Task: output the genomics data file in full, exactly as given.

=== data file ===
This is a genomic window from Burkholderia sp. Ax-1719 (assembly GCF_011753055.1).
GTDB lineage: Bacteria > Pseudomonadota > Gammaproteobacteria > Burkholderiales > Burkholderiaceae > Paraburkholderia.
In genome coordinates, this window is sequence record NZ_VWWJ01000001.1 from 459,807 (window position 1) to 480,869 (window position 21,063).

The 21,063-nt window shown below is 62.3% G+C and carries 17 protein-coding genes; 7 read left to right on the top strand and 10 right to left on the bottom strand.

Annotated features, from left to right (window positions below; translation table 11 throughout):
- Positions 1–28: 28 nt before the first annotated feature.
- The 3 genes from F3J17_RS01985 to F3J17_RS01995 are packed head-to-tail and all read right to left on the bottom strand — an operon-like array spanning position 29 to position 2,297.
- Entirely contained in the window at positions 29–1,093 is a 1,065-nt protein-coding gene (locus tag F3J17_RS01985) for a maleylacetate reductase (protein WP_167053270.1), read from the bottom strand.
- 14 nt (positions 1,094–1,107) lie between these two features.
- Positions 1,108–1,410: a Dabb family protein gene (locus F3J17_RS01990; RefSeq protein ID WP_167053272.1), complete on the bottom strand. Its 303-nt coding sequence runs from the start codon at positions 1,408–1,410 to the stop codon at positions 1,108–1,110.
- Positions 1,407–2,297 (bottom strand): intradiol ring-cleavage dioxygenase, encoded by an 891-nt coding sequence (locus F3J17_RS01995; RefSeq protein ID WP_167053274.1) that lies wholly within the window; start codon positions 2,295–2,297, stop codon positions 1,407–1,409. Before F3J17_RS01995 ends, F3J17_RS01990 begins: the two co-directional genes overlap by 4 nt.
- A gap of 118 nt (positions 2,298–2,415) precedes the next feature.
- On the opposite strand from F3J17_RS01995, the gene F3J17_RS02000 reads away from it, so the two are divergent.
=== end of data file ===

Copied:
This is a genomic window from Burkholderia sp. Ax-1719 (assembly GCF_011753055.1).
GTDB lineage: Bacteria > Pseudomonadota > Gammaproteobacteria > Burkholderiales > Burkholderiaceae > Paraburkholderia.
In genome coordinates, this window is sequence record NZ_VWWJ01000001.1 from 459,807 (window position 1) to 480,869 (window position 21,063).

The 21,063-nt window shown below is 62.3% G+C and carries 17 protein-coding genes; 7 read left to right on the top strand and 10 right to left on the bottom strand.

Annotated features, from left to right (window positions below; translation table 11 throughout):
- Positions 1–28: 28 nt before the first annotated feature.
- The 3 genes from F3J17_RS01985 to F3J17_RS01995 are packed head-to-tail and all read right to left on the bottom strand — an operon-like array spanning position 29 to position 2,297.
- Entirely contained in the window at positions 29–1,093 is a 1,065-nt protein-coding gene (locus tag F3J17_RS01985) for a maleylacetate reductase (protein WP_167053270.1), read from the bottom strand.
- 14 nt (positions 1,094–1,107) lie between these two features.
- Positions 1,108–1,410: a Dabb family protein gene (locus F3J17_RS01990; RefSeq protein ID WP_167053272.1), complete on the bottom strand. Its 303-nt coding sequence runs from the start codon at positions 1,408–1,410 to the stop codon at positions 1,108–1,110.
- Positions 1,407–2,297 (bottom strand): intradiol ring-cleavage dioxygenase, encoded by an 891-nt coding sequence (locus F3J17_RS01995; RefSeq protein ID WP_167053274.1) that lies wholly within the window; start codon positions 2,295–2,297, stop codon positions 1,407–1,409. Before F3J17_RS01995 ends, F3J17_RS01990 begins: the two co-directional genes overlap by 4 nt.
- A gap of 118 nt (positions 2,298–2,415) precedes the next feature.
- On the opposite strand from F3J17_RS01995, the gene F3J17_RS02000 reads away from it, so the two are divergent.